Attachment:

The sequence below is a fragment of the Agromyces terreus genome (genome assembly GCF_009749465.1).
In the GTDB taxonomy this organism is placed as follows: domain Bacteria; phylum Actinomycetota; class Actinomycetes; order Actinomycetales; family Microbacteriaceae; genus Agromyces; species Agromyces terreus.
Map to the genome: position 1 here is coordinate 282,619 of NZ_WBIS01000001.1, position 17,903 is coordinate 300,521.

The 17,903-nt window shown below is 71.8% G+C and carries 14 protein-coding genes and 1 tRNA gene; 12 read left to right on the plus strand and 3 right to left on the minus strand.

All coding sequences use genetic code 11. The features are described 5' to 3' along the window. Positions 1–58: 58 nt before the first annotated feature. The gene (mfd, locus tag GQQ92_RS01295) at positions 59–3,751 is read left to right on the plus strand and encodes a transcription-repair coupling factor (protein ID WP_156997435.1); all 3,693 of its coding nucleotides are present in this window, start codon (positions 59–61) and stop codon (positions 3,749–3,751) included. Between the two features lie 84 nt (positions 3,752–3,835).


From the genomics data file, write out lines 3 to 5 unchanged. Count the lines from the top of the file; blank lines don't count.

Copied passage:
Map to the genome: position 1 here is coordinate 282,619 of NZ_WBIS01000001.1, position 17,903 is coordinate 300,521.

The 17,903-nt window shown below is 71.8% G+C and carries 14 protein-coding genes and 1 tRNA gene; 12 read left to right on the plus strand and 3 right to left on the minus strand.

All coding sequences use genetic code 11. The features are described 5' to 3' along the window. Positions 1–58: 58 nt before the first annotated feature. The gene (mfd, locus tag GQQ92_RS01295) at positions 59–3,751 is read left to right on the plus strand and encodes a transcription-repair coupling factor (protein ID WP_156997435.1); all 3,693 of its coding nucleotides are present in this window, start codon (positions 59–61) and stop codon (positions 3,749–3,751) included. Between the two features lie 84 nt (positions 3,752–3,835).